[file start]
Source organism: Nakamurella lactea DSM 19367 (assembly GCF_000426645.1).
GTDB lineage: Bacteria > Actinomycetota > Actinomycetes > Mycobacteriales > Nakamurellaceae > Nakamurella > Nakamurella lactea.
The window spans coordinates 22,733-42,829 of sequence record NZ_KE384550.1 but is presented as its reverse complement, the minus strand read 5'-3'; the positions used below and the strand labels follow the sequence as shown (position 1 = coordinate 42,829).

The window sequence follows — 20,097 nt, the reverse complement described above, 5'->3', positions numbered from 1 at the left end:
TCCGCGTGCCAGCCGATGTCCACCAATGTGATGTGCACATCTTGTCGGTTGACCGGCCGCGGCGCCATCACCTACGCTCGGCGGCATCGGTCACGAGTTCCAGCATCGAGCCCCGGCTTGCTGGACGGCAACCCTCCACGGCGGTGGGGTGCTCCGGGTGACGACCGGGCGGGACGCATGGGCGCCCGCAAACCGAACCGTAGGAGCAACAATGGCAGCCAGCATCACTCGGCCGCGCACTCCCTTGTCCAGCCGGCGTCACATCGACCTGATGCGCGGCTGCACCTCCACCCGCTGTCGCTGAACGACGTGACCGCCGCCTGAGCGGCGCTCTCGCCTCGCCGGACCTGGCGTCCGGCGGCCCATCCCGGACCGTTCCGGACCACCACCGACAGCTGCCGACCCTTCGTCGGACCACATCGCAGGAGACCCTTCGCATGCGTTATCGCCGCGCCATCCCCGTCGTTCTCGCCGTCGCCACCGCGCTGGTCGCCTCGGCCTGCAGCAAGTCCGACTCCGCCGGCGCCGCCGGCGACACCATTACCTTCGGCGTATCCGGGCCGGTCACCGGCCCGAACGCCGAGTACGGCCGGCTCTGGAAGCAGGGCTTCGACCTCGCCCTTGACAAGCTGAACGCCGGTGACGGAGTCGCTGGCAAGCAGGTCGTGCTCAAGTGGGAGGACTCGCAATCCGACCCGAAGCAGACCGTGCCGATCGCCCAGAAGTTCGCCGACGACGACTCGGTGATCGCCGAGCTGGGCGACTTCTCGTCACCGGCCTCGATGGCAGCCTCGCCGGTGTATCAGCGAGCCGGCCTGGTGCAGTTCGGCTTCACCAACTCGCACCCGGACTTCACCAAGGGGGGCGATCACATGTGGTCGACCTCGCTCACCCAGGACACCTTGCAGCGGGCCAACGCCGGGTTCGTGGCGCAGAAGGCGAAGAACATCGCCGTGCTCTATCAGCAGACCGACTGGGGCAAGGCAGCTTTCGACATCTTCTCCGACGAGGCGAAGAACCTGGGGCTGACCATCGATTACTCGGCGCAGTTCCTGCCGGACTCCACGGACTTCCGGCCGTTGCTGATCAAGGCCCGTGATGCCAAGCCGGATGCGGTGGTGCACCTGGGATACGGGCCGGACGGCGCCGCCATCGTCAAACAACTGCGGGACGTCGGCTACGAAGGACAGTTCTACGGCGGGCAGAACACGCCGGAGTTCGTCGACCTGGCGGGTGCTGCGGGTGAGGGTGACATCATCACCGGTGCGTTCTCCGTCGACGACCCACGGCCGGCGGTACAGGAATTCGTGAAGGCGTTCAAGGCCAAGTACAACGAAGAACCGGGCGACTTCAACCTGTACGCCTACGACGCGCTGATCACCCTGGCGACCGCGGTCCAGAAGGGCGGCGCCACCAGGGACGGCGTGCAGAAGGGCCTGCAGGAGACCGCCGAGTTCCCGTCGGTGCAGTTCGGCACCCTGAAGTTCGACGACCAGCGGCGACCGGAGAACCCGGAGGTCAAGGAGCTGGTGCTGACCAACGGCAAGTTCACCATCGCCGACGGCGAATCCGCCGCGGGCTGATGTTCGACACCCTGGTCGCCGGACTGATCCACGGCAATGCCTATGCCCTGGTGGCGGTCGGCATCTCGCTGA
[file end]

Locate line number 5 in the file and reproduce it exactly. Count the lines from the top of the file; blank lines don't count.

TCCGCGTGCCAGCCGATGTCCACCAATGTGATGTGCACATCTTGTCGGTTGACCGGCCGCGGCGCCATCACCTACGCTCGGCGGCATCGGTCACGAGTTCCAGCATCGAGCCCCGGCTTGCTGGACGGCAACCCTCCACGGCGGTGGGGTGCTCCGGGTGACGACCGGGCGGGACGCATGGGCGCCCGCAAACCGAACCGTAGGAGCAACAATGGCAGCCAGCATCACTCGGCCGCGCACTCCCTTGTCCAGCCGGCGTCACATCGACCTGATGCGCGGCTGCACCTCCACCCGCTGTCGCTGAACGACGTGACCGCCGCCTGAGCGGCGCTCTCGCCTCGCCGGACCTGGCGTCCGGCGGCCCATCCCGGACCGTTCCGGACCACCACCGACAGCTGCCGACCCTTCGTCGGACCACATCGCAGGAGACCCTTCGCATGCGTTATCGCCGCGCCATCCCCGTCGTTCTCGCCGTCGCCACCGCGCTGGTCGCCTCGGCCTGCAGCAAGTCCGACTCCGCCGGCGCCGCCGGCGACACCATTACCTTCGGCGTATCCGGGCCGGTCACCGGCCCGAACGCCGAGTACGGCCGGCTCTGGAAGCAGGGCTTCGACCTCGCCCTTGACAAGCTGAACGCCGGTGACGGAGTCGCTGGCAAGCAGGTCGTGCTCAAGTGGGAGGACTCGCAATCCGACCCGAAGCAGACCGTGCCGATCGCCCAGAAGTTCGCCGACGACGACTCGGTGATCGCCGAGCTGGGCGACTTCTCGTCACCGGCCTCGATGGCAGCCTCGCCGGTGTATCAGCGAGCCGGCCTGGTGCAGTTCGGCTTCACCAACTCGCACCCGGACTTCACCAAGGGGGGCGATCACATGTGGTCGACCTCGCTCACCCAGGACACCTTGCAGCGGGCCAACGCCGGGTTCGTGGCGCAGAAGGCGAAGAACATCGCCGTGCTCTATCAGCAGACCGACTGGGGCAAGGCAGCTTTCGACATCTTCTCCGACGAGGCGAAGAACCTGGGGCTGACCATCGATTACTCGGCGCAGTTCCTGCCGGACTCCACGGACTTCCGGCCGTTGCTGATCAAGGCCCGTGATGCCAAGCCGGATGCGGTGGTGCACCTGGGATACGGGCCGGACGGCGCCGCCATCGTCAAACAACTGCGGGACGTCGGCTACGAAGGACAGTTCTACGGCGGGCAGAACACGCCGGAGTTCGTCGACCTGGCGGGTGCTGCGGGTGAGGGTGACATCATCACCGGTGCGTTCTCCGTCGACGACCCACGGCCGGCGGTACAGGAATTCGTGAAGGCGTTCAAGGCCAAGTACAACGAAGAACCGGGCGACTTCAACCTGTACGCCTACGACGCGCTGATCACCCTGGCGACCGCGGTCCAGAAGGGCGGCGCCACCAGGGACGGCGTGCAGAAGGGCCTGCAGGAGACCGCCGAGTTCCCGTCGGTGCAGTTCGGCACCCTGAAGTTCGACGACCAGCGGCGACCGGAGAACCCGGAGGTCAAGGAGCTGGTGCTGACCAACGGCAAGTTCACCATCGCCGACGGCGAATCCGCCGCGGGCTGATGTTCGACACCCTGGTCGCCGGACTGATCCACGGCAATGCCTATGCCCTGGTGGCGGTCGGCATCTCGCTGA